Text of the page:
PROGRAMS / INFO-check Ukraine
Since 2014, Russian authorities have been increasing their fight against democratic and pro-Western activities of Ukraine and, in order to achieve so, they have been using various techniques and methods. Among the non-military measures one can distinguish disinformation and propaganda as the key ones. They are addressed both to Ukrainian and Russian societies, but also to the international community. Understanding the characteristics and methods of disinformation and propaganda is crucial to protecting against their destructive influence. This matter is so important because Ukraine constitutes now one of the top areas of competition between Russia and the community of democratic countries.
By displaying instances of Russian propaganda and disinformation against Ukraine, the project’s aims are to:
- discover the anatomy of Russian manipulation in media;
- predict possible threats;
- enable rational and efficient reactions to information attacks;
- understand mentality and attitudes of “average Russians”, vulnerable to disinformation and propaganda.
The target groups for the project are: policy makers, public administration employees, social activists, journalists, social science researchers and analysts, as well as all people interested in international issues.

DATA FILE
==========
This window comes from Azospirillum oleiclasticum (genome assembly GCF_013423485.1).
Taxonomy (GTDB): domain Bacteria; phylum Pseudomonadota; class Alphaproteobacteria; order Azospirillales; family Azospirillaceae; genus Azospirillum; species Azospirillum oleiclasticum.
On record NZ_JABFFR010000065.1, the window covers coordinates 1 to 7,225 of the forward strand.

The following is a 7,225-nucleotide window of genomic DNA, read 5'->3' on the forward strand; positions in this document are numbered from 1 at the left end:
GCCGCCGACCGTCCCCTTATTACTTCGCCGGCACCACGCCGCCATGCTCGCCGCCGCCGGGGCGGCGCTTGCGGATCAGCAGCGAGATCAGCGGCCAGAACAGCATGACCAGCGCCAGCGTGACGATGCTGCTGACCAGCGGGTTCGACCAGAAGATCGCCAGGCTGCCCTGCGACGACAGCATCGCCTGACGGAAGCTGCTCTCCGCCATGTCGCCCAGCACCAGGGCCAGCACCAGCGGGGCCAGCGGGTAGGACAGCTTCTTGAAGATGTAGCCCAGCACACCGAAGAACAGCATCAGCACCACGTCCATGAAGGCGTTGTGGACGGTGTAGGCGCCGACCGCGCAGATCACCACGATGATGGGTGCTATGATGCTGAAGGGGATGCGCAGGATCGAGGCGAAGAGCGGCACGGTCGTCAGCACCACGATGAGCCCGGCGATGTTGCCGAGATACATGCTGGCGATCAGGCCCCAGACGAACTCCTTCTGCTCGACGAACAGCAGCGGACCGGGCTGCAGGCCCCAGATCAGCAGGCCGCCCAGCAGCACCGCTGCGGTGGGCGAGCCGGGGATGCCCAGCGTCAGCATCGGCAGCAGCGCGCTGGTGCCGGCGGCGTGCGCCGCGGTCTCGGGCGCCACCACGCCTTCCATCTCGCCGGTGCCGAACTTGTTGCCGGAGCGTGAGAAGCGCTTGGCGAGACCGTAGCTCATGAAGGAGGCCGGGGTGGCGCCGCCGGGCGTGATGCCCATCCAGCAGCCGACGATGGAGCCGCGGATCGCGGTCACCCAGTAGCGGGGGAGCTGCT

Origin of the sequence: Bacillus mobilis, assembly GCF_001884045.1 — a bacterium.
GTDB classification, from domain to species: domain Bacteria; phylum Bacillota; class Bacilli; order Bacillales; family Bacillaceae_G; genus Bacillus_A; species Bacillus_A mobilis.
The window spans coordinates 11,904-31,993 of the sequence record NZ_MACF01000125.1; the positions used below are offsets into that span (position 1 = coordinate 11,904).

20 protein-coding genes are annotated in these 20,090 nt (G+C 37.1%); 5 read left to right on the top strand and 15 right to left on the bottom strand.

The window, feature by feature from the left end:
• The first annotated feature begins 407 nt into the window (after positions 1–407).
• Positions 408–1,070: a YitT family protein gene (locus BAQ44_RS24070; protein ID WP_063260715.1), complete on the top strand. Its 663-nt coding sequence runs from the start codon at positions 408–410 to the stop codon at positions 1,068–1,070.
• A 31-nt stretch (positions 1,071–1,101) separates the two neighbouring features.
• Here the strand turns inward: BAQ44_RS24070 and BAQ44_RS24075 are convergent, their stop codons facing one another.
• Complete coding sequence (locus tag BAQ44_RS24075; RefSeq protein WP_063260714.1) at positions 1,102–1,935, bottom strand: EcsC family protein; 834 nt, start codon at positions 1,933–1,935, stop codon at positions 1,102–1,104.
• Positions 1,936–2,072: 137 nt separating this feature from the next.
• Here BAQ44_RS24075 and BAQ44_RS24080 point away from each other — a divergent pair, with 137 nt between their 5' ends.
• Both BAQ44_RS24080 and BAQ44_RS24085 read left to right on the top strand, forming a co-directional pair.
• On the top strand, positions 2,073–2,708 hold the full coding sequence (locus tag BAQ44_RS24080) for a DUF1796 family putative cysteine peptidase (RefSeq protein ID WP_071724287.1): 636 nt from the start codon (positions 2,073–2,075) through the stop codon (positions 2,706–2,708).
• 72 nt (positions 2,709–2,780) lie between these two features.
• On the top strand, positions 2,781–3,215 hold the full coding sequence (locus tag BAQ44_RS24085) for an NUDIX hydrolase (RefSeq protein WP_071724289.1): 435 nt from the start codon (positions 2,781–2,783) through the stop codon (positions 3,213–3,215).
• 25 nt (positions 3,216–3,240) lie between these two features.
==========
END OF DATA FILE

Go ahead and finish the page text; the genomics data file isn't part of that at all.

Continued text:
Oleksandr Turchynov considers the The New York Times as an element of a Russian operation aiming to discredit Ukraine.
Secretary of the National Security and Defence Council of Ukraine Oleksandr Turchynov referred to a New York Times article, according to which successful North Korean tests of intercontinental ballistic missiles (ICBMs) were possible due to the purchase of powerful rocket engines manufactured in Ukraine.
Russian media suspect Ukrainian activists of causing death of a former deputy to the Supreme Council of Ukraine
Russian radio station Vesti FM suspects that activists of the Ukrainian organization Myrotvorets (Peacemaker) may be involved in the death of Iryna Berezhna – a former deputy to the…
Russian NTV channel as well as other Russian media inform about the alleged “tourist blockade” of the occupied Crimea, imposed by Kiev. They claim that “several kilometer-long queues” form at the Crimean border and they show a film from the entry-exit checkpoint in Chonhar.
Russian propaganda can effectively stir up misunderstandings and hostility between the National Guard of Ukraine and the Armed Forces of Ukraine: such a claim was admitted by National Guard Commander, Lieutenant-General Yuriy Allerov in an interview for a Ukraine website apostrophe.ua.
On June 23, Zvezda, a Russian TV run by the Ministry of Defence, published information about possible closure of Poland-Ukraine border. Even if the news informed about only one border checkpoint, from its headline it could be deduced that Poland possibly sought to close completely its border with Ukraine.